UMBC in Colombia and other study abroad programs

Currently, students have the opportunity to study abroad in Barranquilla, Colombia during the summer at the Instituto de Idiomas of the Universidad del Norte. Mrs. Milvia Hernandez leads this UMBC Faculty-led Spanish Language Immersion Program where students earn a total of seven (7) UMBC undergraduate credits. In the past, students participated in the Centro de Enseñanza para Extranjeros (CEPE) at the Universidad Nacional Autónoma de México (UNAM). Students also have the oppotunity to study in other cities in Mexico, Argentina, Ecuador, the Dominican Republic, Spain, Chile, and other Spanish-speaking countries. Students return from study abroad with dramatically improved proficiency and new social and cultural knowledge that will serve them the rest of their lives. Spanish faculty members and the Education Abroad Office ( advise students regarding their selection of an appropriate program.

The Spanish-Speaking Cluster of the Intercultural Living Exchange
Aubrey Gallo 2008 (Fourth from the right) Study Abroad: Valparaíso, Chile "I lived on the ILE floor in Harbor for two years, and I definitely made some of the best memories in college on that floor. . . . I am thankful for the experiences that I had at the ILE, and I hope that UMBC will always have a safe haven for language majors."
Aubrey Gallo 2008 (Fourth from the right)
Study Abroad: Valparaíso, Chile
“I lived on the ILE floor in Harbor for two years, and I definitely made some of the best memories in college on that floor. . . . I am thankful for the experiences that I had at the ILE, and I hope that UMBC will always have a safe haven for language majors.”

The Intercultural Living Exchange (ILE), a residential community in Harbor Hall promotes second language proficiency through immersion in the Spanish language and contact with Hispanic cultures. Students living in the Spanish-speaking cluster of the ILE have organized Spanish chat hours, study abroad presentations, Spanish and Latin American film events, culinary activities, Hispanic holiday celebrations, as well as cultural excursions to concerts, plays and art exhibits.  Residence in the ILE helps prepare participants for study abroad and provides continuity for students returning from an international education experience. For more information, contact program director Dr. Elisabeth Arévalo-Guerrero.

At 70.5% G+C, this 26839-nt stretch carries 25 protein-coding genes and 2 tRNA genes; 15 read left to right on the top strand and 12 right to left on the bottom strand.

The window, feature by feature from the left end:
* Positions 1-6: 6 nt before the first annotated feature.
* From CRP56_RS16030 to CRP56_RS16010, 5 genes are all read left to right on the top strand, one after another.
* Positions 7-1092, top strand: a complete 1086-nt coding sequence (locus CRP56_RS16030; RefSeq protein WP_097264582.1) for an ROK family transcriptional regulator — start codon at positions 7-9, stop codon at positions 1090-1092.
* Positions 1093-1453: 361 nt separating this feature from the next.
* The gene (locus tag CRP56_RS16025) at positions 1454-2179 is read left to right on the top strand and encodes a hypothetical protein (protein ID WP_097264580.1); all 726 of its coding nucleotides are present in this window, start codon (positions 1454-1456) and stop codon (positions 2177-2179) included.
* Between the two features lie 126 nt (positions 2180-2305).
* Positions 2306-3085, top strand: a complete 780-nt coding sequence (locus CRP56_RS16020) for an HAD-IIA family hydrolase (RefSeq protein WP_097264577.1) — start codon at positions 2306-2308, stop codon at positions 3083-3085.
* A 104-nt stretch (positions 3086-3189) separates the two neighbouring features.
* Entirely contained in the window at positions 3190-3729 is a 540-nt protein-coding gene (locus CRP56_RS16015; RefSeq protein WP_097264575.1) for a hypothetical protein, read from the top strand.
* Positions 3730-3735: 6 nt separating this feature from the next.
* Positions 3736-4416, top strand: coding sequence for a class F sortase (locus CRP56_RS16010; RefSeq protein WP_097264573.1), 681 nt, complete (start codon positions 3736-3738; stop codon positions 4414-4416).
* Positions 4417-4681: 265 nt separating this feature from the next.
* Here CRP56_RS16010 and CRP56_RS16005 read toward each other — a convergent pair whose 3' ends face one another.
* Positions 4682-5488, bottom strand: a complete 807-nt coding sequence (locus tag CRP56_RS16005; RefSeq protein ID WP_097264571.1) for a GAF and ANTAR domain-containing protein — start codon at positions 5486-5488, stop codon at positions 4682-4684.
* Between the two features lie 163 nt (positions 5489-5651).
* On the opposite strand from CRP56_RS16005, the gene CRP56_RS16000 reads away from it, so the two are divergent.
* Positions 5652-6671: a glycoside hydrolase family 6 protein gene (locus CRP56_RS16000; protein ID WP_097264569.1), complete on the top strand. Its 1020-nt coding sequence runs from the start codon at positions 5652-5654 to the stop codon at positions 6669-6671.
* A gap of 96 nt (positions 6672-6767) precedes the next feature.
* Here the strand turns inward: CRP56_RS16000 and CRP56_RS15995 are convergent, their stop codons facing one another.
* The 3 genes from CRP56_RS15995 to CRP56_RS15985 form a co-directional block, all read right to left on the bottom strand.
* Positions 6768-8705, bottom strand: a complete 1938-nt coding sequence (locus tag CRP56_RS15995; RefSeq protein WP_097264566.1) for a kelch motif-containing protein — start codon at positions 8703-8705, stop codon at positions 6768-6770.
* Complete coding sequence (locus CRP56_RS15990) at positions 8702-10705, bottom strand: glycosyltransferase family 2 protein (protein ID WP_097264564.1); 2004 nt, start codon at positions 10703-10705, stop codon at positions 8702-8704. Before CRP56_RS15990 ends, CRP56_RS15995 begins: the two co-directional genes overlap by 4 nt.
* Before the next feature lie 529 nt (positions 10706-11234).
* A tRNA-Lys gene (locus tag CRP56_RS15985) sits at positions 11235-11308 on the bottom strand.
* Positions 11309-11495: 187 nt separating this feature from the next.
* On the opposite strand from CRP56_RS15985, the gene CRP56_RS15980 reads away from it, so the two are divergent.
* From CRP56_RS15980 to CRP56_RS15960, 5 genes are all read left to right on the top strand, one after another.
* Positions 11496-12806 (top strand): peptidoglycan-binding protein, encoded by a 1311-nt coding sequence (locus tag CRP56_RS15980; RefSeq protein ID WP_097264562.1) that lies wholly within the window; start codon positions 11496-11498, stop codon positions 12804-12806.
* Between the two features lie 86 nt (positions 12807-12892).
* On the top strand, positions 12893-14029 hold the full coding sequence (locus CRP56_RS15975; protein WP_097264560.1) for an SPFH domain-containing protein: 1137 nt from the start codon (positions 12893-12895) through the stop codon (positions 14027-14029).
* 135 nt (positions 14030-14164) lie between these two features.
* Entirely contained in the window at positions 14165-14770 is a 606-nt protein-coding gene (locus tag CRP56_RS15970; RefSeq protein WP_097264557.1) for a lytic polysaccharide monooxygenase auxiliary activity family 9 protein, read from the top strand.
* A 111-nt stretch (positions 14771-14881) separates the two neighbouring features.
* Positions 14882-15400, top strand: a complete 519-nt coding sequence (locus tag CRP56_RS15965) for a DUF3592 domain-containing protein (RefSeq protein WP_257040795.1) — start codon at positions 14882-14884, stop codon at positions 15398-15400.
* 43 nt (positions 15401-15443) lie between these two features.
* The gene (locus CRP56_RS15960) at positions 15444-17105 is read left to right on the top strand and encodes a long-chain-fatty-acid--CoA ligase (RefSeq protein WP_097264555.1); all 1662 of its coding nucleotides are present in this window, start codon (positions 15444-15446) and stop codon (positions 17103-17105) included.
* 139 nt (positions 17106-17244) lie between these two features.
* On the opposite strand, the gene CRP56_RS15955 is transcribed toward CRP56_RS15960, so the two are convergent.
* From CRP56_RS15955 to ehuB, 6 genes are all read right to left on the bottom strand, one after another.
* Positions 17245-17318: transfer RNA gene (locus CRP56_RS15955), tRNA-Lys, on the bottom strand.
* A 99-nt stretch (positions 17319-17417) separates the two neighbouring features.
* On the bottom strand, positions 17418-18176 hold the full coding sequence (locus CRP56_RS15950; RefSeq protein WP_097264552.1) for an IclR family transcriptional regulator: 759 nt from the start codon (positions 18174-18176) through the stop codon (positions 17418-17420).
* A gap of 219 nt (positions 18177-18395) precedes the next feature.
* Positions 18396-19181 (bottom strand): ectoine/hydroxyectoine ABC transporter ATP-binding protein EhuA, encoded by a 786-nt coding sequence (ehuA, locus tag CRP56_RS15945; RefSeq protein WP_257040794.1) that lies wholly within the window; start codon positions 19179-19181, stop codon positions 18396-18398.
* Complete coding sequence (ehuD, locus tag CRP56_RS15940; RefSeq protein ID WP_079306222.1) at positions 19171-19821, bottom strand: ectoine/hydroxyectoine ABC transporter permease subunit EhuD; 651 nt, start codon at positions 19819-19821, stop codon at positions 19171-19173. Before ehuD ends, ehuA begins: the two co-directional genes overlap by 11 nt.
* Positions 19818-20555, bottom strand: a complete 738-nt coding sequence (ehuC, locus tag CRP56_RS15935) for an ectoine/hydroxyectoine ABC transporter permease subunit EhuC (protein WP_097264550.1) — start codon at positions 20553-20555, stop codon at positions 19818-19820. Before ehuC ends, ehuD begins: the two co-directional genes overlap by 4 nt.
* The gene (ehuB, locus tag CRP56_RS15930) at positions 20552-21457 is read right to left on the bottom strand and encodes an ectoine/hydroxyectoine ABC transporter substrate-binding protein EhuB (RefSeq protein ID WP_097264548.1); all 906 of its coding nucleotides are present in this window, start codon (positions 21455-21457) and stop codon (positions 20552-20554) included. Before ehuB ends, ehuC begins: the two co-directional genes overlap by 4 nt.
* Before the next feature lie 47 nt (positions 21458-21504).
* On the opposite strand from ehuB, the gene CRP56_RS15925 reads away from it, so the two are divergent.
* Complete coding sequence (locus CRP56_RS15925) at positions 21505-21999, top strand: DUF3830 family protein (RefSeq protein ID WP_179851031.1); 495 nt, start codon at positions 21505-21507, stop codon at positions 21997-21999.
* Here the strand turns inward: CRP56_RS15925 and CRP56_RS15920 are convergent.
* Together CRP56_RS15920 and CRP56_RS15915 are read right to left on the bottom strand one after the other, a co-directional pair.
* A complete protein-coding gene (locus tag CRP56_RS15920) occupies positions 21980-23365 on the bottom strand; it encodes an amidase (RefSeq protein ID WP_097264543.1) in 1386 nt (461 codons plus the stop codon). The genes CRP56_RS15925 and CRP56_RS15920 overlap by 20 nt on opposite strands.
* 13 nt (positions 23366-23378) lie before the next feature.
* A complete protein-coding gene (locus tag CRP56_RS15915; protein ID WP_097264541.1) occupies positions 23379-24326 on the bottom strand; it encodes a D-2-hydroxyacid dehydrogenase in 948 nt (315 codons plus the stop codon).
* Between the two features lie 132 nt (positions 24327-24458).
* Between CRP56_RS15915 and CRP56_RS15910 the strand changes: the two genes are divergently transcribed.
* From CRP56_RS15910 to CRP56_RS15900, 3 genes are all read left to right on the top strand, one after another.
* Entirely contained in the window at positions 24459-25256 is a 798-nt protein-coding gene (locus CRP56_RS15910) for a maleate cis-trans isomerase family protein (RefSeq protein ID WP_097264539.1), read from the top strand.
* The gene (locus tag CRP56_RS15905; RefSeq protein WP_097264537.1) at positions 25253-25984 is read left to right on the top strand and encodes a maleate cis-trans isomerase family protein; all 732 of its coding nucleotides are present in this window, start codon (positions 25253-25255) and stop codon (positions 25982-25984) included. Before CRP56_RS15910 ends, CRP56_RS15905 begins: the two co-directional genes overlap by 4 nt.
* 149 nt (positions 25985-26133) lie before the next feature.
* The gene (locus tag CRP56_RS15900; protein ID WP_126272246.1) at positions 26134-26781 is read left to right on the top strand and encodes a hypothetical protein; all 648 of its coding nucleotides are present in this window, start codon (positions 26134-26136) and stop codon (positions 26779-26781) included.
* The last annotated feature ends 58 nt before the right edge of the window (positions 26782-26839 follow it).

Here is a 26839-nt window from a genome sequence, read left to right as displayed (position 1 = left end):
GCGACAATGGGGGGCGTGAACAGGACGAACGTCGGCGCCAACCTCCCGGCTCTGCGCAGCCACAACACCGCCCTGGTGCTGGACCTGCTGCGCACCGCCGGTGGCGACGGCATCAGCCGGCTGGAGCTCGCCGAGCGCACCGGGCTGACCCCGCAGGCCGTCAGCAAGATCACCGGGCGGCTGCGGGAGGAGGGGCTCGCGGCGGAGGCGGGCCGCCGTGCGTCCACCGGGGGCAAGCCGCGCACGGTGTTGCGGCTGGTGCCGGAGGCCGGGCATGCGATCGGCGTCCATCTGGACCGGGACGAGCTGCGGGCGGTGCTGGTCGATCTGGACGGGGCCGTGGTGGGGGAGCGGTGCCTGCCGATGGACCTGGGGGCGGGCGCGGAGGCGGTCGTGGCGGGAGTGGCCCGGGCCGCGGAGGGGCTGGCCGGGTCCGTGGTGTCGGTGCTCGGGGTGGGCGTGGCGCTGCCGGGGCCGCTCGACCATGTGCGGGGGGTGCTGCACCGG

Through internships students combine the study of Spanish and modern languages and linguistics with an employment related experience that may lead to a career path.  The Department of Modern Languages & Linguistics can provide students with placements in local and international internship positions related to their study of the Spanish language and culture.  All Spanish majors and minors are encouraged to include this experience in their course of study.

  • And after graduation?

Edward Warner, 
B.A. Political Science ’04, MA Intercultural Communication ’07. “After completing an undergraduate major in Political Science and a minor in MLLI-Spanish, I went on to do my MA degree in Intercultural Communication with a focus on Spanish. The teachers in the MLLI department pushed me to hone my language skills and introduced me to the injustices of human rights abuses in Latin America, and I have worked in Guatemala extensively on human rights cases. I am currently studying at Georgetown University Charles Hamilton Houston Summer Law Institute. Law schools have been receptive to me as an applicant because they know I have a second language expertise and I have experience working in human rights. The MLLI department added a special shine to my professional portfolio.”

Graduate schools

Many MLL majors and minors go on to graduate studies in a variety of areas –for example law, medicine, social work, health sciences, and education, as well as language, linguistics and culture– at some of the best graduate schools in the country.

Employment opportunities

Fluency in the Spanish language and knowledge of Spanish-speaking cultures are now sought after in many area and are significant marketable skills.  Our graduates pursue a variety of career paths, in health, law, government, non-governmental agencies, social work business, and others.

Want to teach?

The Spanish area works closely with the Education department to offer an integrated course of studies to those who wish to obtain a teaching certificate. All teacher education programs at UMBC require the completion of an academic major. Students may major in Spanish and complete teacher education programs in secondary education, in elementary teacher preparation education, or in early childhood education.


For further information about the MLLI Spanish program, please contact Spanish area coordinator.